Closer look at Soft Libertarian-ism

TomFL

Well-known member
You are saying God determined that Satan, and Adam, would be “capable” of sin!
So, you agree, God is the “first cause” of their “nature” allowing sin!

So sense, in your system, God did not create them “like” God, sin was allowed into the final “set of options”!
Now can you answer for “second cause”?
What caused Lucifer and Adam’s “will” to land on the sin option in the “set” instead of the non-sin option?
I’m sure the “will” didn’t flip-a-coin and it just happened to randomly land on the sin option... so what caused the “will” to land on sin?
Well golly gosh gee

If Adam and Satan were created without a capability to sin they wouldn't have sinned would they ?

And I already told you no God is not the first cause of their sin

Do you recall I spoke of ultimate responsibility and agent causation in a soft Libertarian free will model

The ultimate responsibility party for Adam's sin is Adam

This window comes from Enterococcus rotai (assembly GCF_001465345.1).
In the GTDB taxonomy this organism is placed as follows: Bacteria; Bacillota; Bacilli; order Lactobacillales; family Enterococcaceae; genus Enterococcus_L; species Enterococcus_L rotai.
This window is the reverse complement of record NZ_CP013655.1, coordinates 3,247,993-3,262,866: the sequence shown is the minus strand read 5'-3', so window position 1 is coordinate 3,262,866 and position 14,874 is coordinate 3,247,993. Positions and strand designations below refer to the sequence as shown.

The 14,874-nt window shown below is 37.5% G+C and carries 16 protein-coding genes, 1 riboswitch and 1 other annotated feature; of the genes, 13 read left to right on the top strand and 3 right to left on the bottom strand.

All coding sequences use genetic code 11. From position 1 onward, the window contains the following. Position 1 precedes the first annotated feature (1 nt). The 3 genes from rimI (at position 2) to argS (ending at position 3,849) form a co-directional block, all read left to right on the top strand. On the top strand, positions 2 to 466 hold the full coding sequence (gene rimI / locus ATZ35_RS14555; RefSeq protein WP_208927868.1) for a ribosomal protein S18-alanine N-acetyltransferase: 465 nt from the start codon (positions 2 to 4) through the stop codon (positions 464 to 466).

Lucifer -------------------------------------------------lucifer

As to why they sinned I have no idea

I am not God and have no access to such information
 

Sketo

Well-known member
As to why they sinned I have no idea

I am not God and have no access to such information
Thank you!
This answer is for Lucifer and Adam so is the answer different for Satan and fallen man?

What causes Satan and Fallen man’s “will” to land on the sin option in the “set” instead of the non-sin option?
I’m sure the “will” didn’t flip-a-coin and it just happened to randomly land on the sin option... so what caused the “will” to land on sin?
 

TomFL

Well-known member
Thank you!
This answer is for Lucifer and Adam so is the answer different for Satan and fallen man?

What causes Satan and Fallen man’s “will” to land on the sin option in the “set” instead of the non-sin option?
I’m sure the “will” didn’t flip-a-coin and it just happened to randomly land on the sin option... so what caused the “will” to land on sin?
Lucifer is Satan

Fallen man in my view a combination of factors including his nature

In consistent Calvinism whether mans sins or does not sin in any particular circumstance has been determined by God

See the op you affirmed

Determinism or random chance however is your view not mine

I do not agree that if a thing is not determined it is random chance